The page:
Bnei Menashe immigrants prepare to head for the airport in Aizawl, the capital of the northeastern Indian state of Mizoram.
(photo credit: SHAVEI ISRAEL)
Thirty members of India’s Bnei Menashe Jewish community were set to land in Israel on Tuesday evening, the first in a group of 102 due to immigrate to Israel this week.
The aliya is being facilitated by the Jerusalem-based non-profit organization Shavei Israel, which works to strengthen ties between the Jewish people and descendants of Jews around the world.
The 102 new immigrants arriving this week all hail from the northeastern Indian state of Mizoram, which borders Myanmar and Bangladesh and is home to the second-largest concentration of Bnei Menashe in India after the state of Manipur.
This week’s aliya marks the first time since January 2014 that Bnei Menashe will be emigrating from Mizoram.
The olim plan to make their homes in Nazareth Illit, following in the footsteps of other members of the Bnei Menashe community.
Among those arriving this week is Mizmor Sharon and her two children. Sharon’s husband, Shomron, died two weeks ago after a long battle with cancer.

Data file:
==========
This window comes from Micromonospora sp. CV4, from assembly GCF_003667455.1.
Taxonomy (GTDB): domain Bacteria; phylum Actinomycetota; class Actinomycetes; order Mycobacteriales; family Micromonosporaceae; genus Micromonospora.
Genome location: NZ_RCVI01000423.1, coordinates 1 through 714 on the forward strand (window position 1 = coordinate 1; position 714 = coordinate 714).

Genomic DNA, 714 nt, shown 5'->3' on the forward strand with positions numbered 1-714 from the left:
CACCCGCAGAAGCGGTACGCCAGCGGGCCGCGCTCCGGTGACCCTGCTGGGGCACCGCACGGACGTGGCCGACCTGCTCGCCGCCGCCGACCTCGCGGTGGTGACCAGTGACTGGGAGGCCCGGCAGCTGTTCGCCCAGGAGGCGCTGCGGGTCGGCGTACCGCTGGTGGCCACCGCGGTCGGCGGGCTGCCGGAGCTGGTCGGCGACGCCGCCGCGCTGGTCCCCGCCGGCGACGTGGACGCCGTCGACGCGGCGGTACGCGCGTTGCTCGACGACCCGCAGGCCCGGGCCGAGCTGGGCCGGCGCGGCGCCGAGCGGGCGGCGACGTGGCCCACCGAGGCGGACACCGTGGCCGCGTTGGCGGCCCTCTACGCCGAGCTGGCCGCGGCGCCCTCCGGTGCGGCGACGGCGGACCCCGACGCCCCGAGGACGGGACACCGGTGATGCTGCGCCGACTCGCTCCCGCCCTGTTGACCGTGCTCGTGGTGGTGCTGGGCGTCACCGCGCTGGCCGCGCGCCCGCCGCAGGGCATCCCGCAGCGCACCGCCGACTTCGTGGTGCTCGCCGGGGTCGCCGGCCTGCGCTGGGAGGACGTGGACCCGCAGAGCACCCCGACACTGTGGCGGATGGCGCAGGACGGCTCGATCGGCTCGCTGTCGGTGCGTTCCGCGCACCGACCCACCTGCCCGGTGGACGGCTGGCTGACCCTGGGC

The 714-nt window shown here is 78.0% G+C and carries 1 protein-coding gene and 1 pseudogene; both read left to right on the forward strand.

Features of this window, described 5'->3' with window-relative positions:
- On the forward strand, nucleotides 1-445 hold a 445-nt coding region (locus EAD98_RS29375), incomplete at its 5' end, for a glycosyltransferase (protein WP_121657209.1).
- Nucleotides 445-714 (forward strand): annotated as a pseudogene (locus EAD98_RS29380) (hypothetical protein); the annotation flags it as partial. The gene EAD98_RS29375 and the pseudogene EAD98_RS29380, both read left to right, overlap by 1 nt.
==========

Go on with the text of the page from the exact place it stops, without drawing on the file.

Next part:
“My children and I are heartbroken that their father didn’t live to see his dream of making aliya come true,” said Sharon.
“But we are excited to be making this journey and to honor his legacy by building our new lives in the Jewish homeland. I am sure that he will be with us in spirit with every step that we take on the holy soil of Israel.”
Shavei Israel Founder and Chairman Michael Freund said this week’s arrivals mark the launch of Operation Menashe 2017.
“Over the course of the coming year, with God’s help, we will bring a total of more than 700 Bnei Menashe immigrants to Israel – the largest-ever airlift in a single year,” Freund added.
“After 27 centuries of exile, this lost tribe of Israel is truly coming home. But we will not rest until all the remaining Bnei Menashe still in India are able to make aliya as well.”
The claim of the Bnei Menashe as descendants of the tribe of Manasseh, exiled from the Land of Israel more than 2,700 years ago by the Assyrian empire, has stirred controversy in Israel over the years.
The Chief Rabbinate initially did not consider the Bnei Menashe to be Jewish, and their immigration was halted at the beginning of the 21st century amid contention. But in 2005, then-Sephardi chief rabbi Shlomo Amar formally recognized the Bnei Menashe as descendants of one of the Ten Lost Tribes, though still requiring them to convert to Judaism.
In 2012, the government lifted a freeze on aliya from the community and so far some 3,000 Bnei Menashe have made aliya with the assistance of Shavei Israel. According to the organization, another 7,000 Bnei Menashe remain in India.